1768 and were quartered in various public places throughout the city. Their very presence was a
constant reminder of Britain attempting to dominate the American colonies.
Causes of
the Event

The royal governor, Thomas Hutchinson pleaded for calm in Boston. After talking to people who
had been at the scene of the Boston Massacre he knew that he had to take action. Hutchinson
Reactions decided that there was sufficient evidence of 'probable cause' to refer the Boston Massacre to a
grand jury. He arranged for the sheriff to issue arrest warrants for the arrest of the soldiers
to Event involved in the Boston Massacre. The redcoats were found and placed in jail and tried.

The effects of the Boston Massacre were far reaching and led to the creation of the Committee of
Effects of Correspondence. The Sons of Liberty and patriots such as Samuel Adams and Paul Revere used
the Event the Boston Massacre as a calculated piece of political propaganda, designed to rouse antagonism

in all of the colonies toward the Crown.

Information obtained from: www.landofthebrave.info
Road to the American Revolution


Definition The Boston Tea Party was a direct protest by colonists in Boston against the Tea Tax that had
been imposed by the British government. Boston patriots, dressed as Mohawk Indians, raided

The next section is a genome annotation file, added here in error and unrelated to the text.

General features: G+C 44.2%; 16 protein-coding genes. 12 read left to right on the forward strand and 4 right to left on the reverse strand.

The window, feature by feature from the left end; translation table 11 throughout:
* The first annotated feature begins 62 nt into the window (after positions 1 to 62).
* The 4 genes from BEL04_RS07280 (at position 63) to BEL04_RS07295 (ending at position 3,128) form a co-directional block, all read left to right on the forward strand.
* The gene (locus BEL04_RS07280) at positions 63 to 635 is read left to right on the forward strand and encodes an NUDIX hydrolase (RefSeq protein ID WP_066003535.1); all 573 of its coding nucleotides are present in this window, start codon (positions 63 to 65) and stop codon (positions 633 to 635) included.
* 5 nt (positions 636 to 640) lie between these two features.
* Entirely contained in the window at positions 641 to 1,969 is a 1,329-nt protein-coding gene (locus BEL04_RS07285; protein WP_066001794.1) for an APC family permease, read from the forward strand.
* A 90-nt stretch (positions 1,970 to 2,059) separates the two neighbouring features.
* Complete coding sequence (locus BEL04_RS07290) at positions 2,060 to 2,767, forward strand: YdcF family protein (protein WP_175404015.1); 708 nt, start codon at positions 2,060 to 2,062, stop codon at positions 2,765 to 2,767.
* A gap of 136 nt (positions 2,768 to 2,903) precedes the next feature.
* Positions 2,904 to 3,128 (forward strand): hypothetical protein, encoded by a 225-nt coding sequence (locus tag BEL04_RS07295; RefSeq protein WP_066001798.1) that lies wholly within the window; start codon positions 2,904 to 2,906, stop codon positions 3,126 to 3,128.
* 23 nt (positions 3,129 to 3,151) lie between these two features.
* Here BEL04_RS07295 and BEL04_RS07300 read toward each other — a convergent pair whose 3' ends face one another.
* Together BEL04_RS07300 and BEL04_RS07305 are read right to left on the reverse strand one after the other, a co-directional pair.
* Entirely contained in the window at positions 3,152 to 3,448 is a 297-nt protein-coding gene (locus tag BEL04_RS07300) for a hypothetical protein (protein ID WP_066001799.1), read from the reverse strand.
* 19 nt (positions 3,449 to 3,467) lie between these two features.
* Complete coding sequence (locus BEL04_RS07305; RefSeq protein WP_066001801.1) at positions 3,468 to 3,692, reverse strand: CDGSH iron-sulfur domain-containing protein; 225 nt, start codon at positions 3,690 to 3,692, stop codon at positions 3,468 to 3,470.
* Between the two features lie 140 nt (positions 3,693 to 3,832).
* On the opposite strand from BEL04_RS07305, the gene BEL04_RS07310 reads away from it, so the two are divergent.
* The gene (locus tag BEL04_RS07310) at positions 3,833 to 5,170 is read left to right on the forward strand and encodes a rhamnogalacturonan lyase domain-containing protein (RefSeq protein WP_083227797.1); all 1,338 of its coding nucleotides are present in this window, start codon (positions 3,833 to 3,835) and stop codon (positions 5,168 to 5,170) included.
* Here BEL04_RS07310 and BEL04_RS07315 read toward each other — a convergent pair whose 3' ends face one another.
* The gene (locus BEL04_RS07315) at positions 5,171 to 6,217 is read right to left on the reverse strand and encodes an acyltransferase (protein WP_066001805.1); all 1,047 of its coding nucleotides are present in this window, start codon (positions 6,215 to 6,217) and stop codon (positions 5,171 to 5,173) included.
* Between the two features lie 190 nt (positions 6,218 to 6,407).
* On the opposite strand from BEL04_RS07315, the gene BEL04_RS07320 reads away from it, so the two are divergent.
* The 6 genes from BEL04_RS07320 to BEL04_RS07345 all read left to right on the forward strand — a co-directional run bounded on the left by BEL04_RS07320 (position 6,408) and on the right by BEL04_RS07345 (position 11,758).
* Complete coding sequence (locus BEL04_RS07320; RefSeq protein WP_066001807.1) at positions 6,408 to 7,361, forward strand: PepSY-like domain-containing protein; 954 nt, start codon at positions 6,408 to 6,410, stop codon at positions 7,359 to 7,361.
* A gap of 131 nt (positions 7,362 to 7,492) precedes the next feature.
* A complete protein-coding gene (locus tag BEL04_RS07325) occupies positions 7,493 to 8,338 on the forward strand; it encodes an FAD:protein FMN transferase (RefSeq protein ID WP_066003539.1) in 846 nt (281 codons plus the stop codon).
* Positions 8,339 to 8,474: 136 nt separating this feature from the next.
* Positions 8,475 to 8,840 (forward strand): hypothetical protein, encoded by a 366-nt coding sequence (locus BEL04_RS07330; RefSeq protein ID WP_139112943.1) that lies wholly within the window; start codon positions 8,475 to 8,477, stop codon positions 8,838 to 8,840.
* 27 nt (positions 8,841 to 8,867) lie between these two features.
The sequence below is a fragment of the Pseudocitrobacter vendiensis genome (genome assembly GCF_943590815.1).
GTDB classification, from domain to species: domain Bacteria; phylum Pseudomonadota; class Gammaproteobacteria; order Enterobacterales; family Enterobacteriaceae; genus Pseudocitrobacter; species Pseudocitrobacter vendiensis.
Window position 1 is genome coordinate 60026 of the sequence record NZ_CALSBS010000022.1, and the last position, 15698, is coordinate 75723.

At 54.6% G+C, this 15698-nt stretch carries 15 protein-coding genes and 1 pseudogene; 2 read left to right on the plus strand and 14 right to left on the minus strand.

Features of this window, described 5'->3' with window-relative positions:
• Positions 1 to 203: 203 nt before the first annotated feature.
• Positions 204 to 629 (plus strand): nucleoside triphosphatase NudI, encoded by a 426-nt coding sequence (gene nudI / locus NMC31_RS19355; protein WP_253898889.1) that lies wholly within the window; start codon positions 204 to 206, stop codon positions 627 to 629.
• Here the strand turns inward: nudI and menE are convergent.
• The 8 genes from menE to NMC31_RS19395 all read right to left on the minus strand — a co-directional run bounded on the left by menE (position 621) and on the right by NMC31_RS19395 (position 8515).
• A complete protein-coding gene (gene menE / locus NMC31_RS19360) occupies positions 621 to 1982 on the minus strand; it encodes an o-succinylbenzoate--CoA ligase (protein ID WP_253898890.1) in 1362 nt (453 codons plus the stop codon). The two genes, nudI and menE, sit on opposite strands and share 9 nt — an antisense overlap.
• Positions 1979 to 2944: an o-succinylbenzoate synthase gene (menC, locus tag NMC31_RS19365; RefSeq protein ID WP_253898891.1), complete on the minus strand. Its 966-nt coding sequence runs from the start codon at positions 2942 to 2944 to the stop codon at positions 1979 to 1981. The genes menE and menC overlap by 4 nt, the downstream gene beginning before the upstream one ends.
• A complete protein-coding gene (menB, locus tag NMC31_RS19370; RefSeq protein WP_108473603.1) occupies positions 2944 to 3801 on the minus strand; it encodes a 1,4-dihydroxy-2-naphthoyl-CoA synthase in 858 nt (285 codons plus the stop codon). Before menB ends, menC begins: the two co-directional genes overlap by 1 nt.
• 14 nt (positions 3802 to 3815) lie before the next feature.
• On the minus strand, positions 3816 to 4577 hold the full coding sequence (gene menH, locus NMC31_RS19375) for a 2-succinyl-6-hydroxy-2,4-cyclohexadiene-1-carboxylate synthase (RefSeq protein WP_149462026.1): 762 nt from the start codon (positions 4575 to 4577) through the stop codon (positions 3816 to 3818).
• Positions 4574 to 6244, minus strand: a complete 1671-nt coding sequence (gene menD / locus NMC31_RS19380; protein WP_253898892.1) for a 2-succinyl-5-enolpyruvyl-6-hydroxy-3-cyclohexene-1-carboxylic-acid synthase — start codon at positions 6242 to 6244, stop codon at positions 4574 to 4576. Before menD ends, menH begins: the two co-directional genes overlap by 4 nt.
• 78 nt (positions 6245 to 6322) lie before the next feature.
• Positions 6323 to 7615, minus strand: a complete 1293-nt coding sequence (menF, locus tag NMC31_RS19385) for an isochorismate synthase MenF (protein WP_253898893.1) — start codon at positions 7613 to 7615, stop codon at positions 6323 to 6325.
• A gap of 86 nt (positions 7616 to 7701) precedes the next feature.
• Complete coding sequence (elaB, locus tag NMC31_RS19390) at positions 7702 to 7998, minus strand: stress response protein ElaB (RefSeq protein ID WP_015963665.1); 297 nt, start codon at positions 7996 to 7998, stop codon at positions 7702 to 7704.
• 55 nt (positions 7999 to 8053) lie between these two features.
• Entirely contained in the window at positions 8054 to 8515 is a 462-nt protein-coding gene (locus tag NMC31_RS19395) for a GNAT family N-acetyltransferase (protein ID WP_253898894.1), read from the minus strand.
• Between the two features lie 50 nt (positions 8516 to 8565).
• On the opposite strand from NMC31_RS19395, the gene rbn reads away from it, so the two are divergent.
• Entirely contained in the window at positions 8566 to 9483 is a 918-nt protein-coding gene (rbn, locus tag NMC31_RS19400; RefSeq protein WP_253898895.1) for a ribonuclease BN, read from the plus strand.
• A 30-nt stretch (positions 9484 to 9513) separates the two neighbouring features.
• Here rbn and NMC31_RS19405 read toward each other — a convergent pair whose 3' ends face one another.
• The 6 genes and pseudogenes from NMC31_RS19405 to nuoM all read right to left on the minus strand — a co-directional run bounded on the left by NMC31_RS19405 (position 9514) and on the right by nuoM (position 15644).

three British ships in Boston harbor and dumped 342 containers of tea into the harbor. The
Summary Boston Tea Party arose from the resentment of Boston colonists towards the British which had
been fuelled by protest activities by patriots in the Sons of Liberty organization.
The serious start of the conflict between Britain and America came at the end of the the French
and Indian War (Seven years War). The war had left the British with a massive war debt and the
Causes of British looked for ways of imposing new taxes in the colonies. The British ended their policy of
the Event Salutary Neglect in the colonies - which meant they would strictly enforce laws and taxes in
Colonial America.
The reaction to the Boston Tea Party were diverse as these quotes will indicate. Samuel Adams
defended the actions of the Boston Tea Party patriots stating that it:

was not the act of a lawless mob, but a principled protest and the only remaining option
the people had to defend their Constitutional rights.

Another Boston Tea Party Quote was made by King George III stated that:
to Event The die is now cast. The colonies must either submit or triumph.

There were many Americans who were not in favor of the unlawful actions taken in Boston by